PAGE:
4000bce - 399
400 - 1399
1400 - 1499
1500 - 1599
1600 - 1699
1700 - 1799
1800 - 1899
1900 - 1999
The aforementioned agreement is amended as follows:
The following phrase to be added to the Preamble:
"It is understood and agreed that the provisions of this agreement as to immediate employment and disposition of Italian warships and merchant ships do not affect the right of United Nations to make such other dispositions of any or all Italian ships as they may think fit. Their decisions in this respect will be notified to the Italian Government from time to time."
Final sentence of last paragraph to be amended to read:
"will be manned so far as possible by crews provided by Italian Ministry of Marine and will fly the Italian flag."
The present instrument is drawn up in English and Italian, the English text being authentic, and in case of any dispute regarding its interpretation the decision of the Control Commission will prevail.
Signed on the 17th November 1943 at BRINDISI.
By order of His Excellency, Marshal Badoglio, Chief of the Government, I have signed the clauses added to the Preamble and to the last paragraph of the Cunningham-de Courten Agreement, which were requested by the Allied Governments as conditions of the signature of the amendments to the Armistice.
In signing, I request that note be taken of the following statement:
"I believe it my duty to make clear that the request for insertion of these clauses, put forth less than two months after the meeting with Sir Andrew Cunningham, then Commander-in-Chief of the Allied Mediterranean Fleet, alters the spirit of the agreement concluded between Admiral Cunningham and me. The clauses of this Agreement had been put forward in accordance with the Armistice, by Admiral Cunningham himself, who invited me to examine them and make known to them my observations and comments. In as much as there was complete agreement in regard to the text presented by the Allies, and as the Agreement has up to now been carried out in the widest and most complete manner without opposition either in letter or spirit, I did not and do not have any reason to believe it should be modified and completed lay a subsequent safeguarding clause. This clause seems to be at odds with the active collaboration given up to now by the Italian Navy and with the visible demonstration of the loyalty with which the Italian Fleet is contributing to the utmost to the conduct of the war against the common enemy in the spirit of existing co-belligerency".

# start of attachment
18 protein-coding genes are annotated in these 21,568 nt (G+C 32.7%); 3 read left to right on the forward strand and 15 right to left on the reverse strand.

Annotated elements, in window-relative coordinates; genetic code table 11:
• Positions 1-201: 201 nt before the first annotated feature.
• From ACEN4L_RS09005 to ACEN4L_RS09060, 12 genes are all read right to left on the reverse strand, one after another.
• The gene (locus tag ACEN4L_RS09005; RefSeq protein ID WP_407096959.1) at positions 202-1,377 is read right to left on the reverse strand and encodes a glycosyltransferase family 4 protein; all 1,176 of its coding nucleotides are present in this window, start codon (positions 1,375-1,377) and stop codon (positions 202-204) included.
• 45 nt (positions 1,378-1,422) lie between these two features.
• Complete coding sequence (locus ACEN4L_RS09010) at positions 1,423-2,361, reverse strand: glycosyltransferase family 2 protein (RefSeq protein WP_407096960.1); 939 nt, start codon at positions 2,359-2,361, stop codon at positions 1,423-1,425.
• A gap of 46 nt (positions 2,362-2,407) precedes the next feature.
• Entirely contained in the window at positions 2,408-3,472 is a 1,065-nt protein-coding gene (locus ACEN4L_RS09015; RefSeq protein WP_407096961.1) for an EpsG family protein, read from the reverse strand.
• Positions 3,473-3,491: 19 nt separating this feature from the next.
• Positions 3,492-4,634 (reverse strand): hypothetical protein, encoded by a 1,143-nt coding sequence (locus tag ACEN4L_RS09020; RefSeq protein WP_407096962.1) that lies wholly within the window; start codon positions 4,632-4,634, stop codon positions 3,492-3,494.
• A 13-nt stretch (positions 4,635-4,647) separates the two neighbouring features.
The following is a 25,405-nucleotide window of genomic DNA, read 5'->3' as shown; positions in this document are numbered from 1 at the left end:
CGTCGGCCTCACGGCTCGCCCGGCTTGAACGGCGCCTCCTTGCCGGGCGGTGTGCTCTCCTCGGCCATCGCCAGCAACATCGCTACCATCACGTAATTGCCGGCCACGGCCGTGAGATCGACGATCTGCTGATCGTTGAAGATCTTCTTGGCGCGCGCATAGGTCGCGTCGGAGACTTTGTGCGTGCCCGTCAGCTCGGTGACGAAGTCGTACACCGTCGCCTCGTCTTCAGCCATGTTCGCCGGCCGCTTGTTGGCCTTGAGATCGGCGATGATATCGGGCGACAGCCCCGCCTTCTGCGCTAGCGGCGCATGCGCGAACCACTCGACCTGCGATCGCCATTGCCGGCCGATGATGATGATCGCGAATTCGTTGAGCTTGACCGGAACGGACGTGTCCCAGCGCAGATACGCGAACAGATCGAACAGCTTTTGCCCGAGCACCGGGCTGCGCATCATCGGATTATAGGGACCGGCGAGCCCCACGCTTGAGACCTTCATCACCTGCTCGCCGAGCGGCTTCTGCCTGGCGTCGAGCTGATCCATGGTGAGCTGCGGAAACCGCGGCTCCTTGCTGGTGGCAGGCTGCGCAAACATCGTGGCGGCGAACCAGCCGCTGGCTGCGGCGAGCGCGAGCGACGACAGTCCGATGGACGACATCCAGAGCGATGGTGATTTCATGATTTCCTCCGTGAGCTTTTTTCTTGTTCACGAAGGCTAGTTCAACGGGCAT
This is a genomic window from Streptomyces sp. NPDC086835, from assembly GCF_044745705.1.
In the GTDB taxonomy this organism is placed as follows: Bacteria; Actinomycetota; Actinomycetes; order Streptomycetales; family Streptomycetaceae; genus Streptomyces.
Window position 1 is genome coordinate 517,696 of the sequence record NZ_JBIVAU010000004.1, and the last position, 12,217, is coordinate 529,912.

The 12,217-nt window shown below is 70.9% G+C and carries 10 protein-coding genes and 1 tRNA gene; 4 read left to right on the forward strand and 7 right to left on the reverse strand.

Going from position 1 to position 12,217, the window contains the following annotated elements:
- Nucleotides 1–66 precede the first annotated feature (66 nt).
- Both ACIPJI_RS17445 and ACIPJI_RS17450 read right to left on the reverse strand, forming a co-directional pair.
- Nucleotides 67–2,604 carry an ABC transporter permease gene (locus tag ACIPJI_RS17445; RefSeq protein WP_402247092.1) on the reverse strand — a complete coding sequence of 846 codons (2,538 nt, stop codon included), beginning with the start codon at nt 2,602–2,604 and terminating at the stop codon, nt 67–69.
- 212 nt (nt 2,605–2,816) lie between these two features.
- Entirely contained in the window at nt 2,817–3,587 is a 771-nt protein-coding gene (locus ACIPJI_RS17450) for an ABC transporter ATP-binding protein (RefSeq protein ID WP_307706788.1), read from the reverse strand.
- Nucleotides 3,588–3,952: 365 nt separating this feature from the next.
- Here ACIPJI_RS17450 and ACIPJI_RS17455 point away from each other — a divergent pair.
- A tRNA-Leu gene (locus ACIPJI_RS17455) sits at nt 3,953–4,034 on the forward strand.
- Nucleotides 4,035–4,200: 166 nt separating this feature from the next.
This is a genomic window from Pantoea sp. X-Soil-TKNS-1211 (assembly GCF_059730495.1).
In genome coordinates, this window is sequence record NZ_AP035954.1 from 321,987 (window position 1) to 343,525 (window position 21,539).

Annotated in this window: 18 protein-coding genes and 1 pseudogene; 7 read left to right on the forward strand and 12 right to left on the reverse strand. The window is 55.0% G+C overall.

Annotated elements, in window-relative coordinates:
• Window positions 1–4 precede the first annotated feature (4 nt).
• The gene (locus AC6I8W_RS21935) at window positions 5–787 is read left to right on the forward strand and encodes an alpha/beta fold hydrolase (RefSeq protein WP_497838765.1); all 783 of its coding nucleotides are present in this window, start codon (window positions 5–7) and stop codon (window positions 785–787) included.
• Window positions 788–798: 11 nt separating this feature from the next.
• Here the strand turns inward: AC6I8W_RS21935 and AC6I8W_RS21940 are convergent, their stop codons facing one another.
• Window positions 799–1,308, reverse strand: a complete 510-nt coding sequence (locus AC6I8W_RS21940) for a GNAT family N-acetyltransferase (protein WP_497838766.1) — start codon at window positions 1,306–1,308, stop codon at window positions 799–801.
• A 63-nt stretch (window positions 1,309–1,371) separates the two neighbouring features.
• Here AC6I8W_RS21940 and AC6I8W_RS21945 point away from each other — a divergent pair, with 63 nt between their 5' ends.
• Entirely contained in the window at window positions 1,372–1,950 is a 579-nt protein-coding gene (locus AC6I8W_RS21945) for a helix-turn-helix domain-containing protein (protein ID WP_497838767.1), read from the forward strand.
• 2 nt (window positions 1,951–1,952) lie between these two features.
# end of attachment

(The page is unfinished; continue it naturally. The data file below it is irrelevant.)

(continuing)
Treaties and Other International Agreements of the United States of America 1776-1949
Compiled under the direction of Charles I. Bevans LL.B.
Assistant Legal Advisor Department of State
Volume 3 Multilateral 1931-1945
Department of State Publication 8484
Washington, DC : Government Printing Office, 1969